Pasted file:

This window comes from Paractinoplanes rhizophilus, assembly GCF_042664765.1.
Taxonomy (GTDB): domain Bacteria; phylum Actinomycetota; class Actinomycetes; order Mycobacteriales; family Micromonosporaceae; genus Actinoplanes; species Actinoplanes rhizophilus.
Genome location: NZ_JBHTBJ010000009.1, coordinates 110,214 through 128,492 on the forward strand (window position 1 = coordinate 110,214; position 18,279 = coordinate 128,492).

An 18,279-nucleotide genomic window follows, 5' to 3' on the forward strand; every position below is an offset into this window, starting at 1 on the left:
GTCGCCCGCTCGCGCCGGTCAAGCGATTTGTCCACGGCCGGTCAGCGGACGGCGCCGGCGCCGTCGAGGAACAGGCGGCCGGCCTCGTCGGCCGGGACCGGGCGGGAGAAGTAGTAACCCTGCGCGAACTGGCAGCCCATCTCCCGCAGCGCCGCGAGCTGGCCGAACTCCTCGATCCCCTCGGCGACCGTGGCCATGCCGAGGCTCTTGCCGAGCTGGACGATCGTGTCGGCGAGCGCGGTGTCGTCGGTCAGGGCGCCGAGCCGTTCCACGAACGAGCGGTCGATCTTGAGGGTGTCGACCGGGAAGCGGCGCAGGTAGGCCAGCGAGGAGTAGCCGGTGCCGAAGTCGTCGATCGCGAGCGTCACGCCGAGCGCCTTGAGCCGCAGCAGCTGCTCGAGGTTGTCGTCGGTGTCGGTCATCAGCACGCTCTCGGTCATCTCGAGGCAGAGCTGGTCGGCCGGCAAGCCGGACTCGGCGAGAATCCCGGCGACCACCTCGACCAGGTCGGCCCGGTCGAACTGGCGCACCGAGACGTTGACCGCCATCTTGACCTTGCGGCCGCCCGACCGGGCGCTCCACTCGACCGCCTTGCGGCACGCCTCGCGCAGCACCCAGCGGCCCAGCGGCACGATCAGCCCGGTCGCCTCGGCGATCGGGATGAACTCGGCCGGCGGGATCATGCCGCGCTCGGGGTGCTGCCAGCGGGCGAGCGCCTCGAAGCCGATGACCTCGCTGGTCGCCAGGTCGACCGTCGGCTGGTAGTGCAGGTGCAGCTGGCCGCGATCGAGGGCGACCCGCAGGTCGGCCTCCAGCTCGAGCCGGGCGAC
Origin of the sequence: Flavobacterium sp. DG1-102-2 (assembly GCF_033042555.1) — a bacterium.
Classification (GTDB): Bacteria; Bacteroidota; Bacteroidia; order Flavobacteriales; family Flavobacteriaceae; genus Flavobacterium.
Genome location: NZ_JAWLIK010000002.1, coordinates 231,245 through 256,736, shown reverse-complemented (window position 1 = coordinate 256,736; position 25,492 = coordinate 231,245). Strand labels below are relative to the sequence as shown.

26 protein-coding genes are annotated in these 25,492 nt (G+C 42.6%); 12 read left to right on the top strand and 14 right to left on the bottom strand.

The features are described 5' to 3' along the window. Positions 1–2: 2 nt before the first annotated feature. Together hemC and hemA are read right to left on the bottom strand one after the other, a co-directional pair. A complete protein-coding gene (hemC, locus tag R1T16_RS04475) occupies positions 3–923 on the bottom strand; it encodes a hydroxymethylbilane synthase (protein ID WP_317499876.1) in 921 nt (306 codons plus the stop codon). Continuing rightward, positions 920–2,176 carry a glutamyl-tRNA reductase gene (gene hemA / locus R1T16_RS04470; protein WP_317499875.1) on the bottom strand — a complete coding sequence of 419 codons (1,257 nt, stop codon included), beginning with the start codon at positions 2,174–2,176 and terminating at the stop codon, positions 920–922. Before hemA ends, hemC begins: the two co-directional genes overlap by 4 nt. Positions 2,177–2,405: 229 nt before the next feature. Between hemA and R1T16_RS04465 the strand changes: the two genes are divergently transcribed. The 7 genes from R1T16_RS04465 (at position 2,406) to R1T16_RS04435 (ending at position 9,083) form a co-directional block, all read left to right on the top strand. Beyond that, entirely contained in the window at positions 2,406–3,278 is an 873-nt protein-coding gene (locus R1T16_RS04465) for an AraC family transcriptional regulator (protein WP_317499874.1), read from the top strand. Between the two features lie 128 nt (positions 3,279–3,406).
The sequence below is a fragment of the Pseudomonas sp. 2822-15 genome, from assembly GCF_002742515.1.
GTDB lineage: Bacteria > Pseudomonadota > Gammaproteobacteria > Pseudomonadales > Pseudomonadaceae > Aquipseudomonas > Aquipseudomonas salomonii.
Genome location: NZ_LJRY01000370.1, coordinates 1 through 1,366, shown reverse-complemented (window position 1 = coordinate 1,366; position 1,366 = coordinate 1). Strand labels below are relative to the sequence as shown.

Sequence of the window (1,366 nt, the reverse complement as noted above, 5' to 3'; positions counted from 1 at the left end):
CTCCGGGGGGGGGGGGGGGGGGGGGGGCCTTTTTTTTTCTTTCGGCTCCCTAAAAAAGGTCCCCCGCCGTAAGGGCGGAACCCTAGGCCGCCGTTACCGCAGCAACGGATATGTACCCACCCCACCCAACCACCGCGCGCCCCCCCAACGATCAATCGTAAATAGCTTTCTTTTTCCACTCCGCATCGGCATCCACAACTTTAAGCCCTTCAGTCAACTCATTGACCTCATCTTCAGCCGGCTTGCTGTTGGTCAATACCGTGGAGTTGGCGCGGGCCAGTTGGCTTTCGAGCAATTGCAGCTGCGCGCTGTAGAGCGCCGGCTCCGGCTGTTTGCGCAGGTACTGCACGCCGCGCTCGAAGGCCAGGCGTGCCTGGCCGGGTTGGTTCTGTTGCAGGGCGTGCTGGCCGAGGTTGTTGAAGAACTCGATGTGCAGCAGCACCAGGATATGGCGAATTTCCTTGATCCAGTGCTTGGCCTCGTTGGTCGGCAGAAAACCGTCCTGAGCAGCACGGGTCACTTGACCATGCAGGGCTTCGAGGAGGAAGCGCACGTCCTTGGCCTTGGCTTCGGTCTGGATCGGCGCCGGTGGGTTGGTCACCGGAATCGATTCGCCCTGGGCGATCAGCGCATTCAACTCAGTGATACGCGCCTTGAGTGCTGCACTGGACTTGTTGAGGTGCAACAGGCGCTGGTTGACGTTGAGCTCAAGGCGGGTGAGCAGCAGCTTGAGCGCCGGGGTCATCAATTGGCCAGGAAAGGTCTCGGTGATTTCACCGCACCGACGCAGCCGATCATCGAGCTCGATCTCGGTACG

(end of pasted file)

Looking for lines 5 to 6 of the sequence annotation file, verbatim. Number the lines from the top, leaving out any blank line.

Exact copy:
GTCGCCCGCTCGCGCCGGTCAAGCGATTTGTCCACGGCCGGTCAGCGGACGGCGCCGGCGCCGTCGAGGAACAGGCGGCCGGCCTCGTCGGCCGGGACCGGGCGGGAGAAGTAGTAACCCTGCGCGAACTGGCAGCCCATCTCCCGCAGCGCCGCGAGCTGGCCGAACTCCTCGATCCCCTCGGCGACCGTGGCCATGCCGAGGCTCTTGCCGAGCTGGACGATCGTGTCGGCGAGCGCGGTGTCGTCGGTCAGGGCGCCGAGCCGTTCCACGAACGAGCGGTCGATCTTGAGGGTGTCGACCGGGAAGCGGCGCAGGTAGGCCAGCGAGGAGTAGCCGGTGCCGAAGTCGTCGATCGCGAGCGTCACGCCGAGCGCCTTGAGCCGCAGCAGCTGCTCGAGGTTGTCGTCGGTGTCGGTCATCAGCACGCTCTCGGTCATCTCGAGGCAGAGCTGGTCGGCCGGCAAGCCGGACTCGGCGAGAATCCCGGCGACCACCTCGACCAGGTCGGCCCGGTCGAACTGGCGCACCGAGACGTTGACCGCCATCTTGACCTTGCGGCCGCCCGACCGGGCGCTCCACTCGACCGCCTTGCGGCACGCCTCGCGCAGCACCCAGCGGCCCAGCGGCACGATCAGCCCGGTCGCCTCGGCGATCGGGATGAACTCGGCCGGCGGGATCATGCCGCGCTCGGGGTGCTGCCAGCGGGCGAGCGCCTCGAAGCCGATGACCTCGCTGGTCGCCAGGTCGACCGTCGGCTGGTAGTGCAGGTGCAGCTGGCCGCGATCGAGGGCGACCCGCAGGTCGGCCTCCAGCTCGAGCCGGGCGAC
Origin of the sequence: Flavobacterium sp. DG1-102-2 (assembly GCF_033042555.1) — a bacterium.